Bipartisan Coalition Leads Charge to Strengthen Partnerships with African Nations

November 16, 2020 by Sean Trambley
A local resident holds her child as a Mozambican nurse explains contraception methods and sexual education during an health point gathering organised by the United Nations Fund for Population activities in partnership with the Mozambican Health Department to address early motherhood and child marriage on July 4, 2018 in Massininca on the outskirts of Nacala, Nampula Province, Mozambique.(Gianluigi Guercia/AFP/Getty Images/TNS)

WASHINGTON – Reps. Jimmy Panetta, D-Calif., Anthony G. Brown, D-Md., Austin Scott, R-Ga., and Richard Hudson, R-N.C., have introduced the Africa Foreign Relations, International Cooperation, and Assistance Act, H.R. 8186, to enhance security and economic partnerships between the United States and African countries.  

The bill requires the Secretary of Defense, in coordination with the Secretary of State, to submit a report on the groundwork necessary to strengthen these critical alliances and relationships.

“Our security and economic relationships in Africa must foster democratic and developmental advancement,” said Rep. Panetta. “The AFRICA Act is a positive step in ensuring continued, mutual support. I am glad to lead on this legislation so that US-Africa engagement supports prosperity, democratic values, and humanitarian priorities.”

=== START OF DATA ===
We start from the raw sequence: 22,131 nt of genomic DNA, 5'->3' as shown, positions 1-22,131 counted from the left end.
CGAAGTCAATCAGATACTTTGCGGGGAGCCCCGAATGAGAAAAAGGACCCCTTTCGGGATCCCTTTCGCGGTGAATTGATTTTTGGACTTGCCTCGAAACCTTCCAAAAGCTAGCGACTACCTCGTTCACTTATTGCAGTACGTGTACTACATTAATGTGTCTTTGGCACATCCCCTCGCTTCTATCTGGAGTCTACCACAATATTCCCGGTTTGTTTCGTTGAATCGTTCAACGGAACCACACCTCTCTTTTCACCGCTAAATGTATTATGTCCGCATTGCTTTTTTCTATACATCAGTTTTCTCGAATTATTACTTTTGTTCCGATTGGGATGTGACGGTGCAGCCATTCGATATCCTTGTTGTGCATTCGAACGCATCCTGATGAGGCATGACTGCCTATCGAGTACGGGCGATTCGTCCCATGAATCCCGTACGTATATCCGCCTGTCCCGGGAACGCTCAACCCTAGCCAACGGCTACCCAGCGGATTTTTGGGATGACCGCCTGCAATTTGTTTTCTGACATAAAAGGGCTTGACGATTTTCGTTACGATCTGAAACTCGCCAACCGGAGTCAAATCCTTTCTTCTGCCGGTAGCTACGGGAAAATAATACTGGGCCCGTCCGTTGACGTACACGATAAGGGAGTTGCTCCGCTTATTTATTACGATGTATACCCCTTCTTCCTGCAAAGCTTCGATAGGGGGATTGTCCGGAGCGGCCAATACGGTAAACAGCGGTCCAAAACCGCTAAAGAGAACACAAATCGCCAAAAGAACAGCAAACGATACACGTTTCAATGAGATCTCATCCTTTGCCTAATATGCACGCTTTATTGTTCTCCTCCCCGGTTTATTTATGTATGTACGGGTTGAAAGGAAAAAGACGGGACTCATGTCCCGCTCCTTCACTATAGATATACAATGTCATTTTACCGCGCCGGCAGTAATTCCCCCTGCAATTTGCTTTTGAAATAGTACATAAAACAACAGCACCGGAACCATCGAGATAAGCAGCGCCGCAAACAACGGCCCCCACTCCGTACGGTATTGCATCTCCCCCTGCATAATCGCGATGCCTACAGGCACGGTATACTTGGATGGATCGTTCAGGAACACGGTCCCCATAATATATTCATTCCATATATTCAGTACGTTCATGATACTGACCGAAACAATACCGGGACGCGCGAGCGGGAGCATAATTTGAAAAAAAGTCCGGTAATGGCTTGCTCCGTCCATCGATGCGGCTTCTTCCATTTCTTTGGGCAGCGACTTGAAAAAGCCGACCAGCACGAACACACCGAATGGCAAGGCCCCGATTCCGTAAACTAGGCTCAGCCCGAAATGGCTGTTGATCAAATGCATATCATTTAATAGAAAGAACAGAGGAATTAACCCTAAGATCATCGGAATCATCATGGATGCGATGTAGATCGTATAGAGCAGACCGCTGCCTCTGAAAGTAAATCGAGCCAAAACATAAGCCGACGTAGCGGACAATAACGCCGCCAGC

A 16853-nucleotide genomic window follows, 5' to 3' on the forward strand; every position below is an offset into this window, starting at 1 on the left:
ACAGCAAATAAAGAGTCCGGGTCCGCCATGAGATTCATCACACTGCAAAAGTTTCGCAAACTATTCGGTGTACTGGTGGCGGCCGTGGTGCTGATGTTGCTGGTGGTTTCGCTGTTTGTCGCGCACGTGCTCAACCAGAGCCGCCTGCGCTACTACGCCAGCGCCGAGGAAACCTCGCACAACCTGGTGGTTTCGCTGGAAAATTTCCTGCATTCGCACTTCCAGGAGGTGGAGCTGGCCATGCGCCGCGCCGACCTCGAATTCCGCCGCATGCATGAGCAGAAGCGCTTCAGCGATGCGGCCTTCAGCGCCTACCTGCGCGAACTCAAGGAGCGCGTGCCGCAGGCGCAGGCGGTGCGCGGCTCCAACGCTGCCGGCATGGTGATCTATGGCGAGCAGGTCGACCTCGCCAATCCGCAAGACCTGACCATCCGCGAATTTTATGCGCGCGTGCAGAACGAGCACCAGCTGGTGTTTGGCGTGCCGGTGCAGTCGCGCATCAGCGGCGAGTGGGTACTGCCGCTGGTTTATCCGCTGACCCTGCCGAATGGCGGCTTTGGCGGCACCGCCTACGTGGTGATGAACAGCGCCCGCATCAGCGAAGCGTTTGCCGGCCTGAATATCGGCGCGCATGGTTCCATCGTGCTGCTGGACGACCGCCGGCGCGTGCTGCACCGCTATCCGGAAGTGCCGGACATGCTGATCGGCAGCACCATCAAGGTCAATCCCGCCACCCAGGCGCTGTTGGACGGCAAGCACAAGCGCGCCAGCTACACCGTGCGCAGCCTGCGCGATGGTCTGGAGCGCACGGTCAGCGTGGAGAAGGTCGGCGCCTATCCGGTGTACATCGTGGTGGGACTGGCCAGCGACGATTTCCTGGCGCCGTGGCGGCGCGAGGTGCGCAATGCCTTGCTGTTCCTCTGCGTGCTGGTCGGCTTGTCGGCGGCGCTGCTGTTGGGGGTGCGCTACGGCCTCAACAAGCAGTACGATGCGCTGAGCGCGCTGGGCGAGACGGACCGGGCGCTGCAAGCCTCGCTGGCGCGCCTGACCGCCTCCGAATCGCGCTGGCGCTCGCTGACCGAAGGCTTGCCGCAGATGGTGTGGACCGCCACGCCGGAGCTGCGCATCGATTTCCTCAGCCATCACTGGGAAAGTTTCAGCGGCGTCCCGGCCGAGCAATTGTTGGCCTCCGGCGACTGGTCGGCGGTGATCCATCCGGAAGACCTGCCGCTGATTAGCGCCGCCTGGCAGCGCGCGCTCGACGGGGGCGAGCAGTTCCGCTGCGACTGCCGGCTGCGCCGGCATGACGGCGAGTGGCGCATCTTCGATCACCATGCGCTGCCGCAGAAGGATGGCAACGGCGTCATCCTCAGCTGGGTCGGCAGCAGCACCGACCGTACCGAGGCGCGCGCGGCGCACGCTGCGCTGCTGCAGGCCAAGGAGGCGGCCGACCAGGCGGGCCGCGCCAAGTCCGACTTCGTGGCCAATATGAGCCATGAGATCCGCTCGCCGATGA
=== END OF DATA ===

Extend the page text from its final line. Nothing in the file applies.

The 2017 United States National Security Strategy recognized the strategic importance of democratizing the rapidly growing African continent. African countries represent approximately 16% of the global population and 60% of the population under the age of 25. By 2050, Africa is expected to have more than half of the global population.  

As this region enters a new period, United States partnership and engagement with African countries will help defend peace and security, advance economic prosperity, and promote respect for fundamental human rights.

“Global stability, American security and economic opportunity require us to be engaged with our allies and partners in Africa. The AFRICA Act is a starting point toward stronger, more mutually beneficial relationships on the continent,” said Rep. Brown. “I’ve seen firsthand the aspirational progress being made toward a more democratic, economically prosperous and secure Africa. Through increased engagement we will continue to foster these bonds.” 

“I am proud to join my colleagues on the AFRICA Act because it will expand DOD’s theater security cooperation efforts across the entire continent of Africa. I have had the opportunity to visit several countries in Africa on multiple occasions to see firsthand how the men and women of the U.S. military are working to support and expand our partnerships. The good work they have done over the years to foster security must not be squandered by allowing U.S. adversaries like Communist China and Russia, who are bent on stealing the natural resources of the continent, to gain a foothold in the region,” said Rep. Scott.

The AFRICA Act was included in the FY21 National Defense Authorization Act passed by the House of Representatives. The cosponsors urge inclusion of the bill in the final conference report.  

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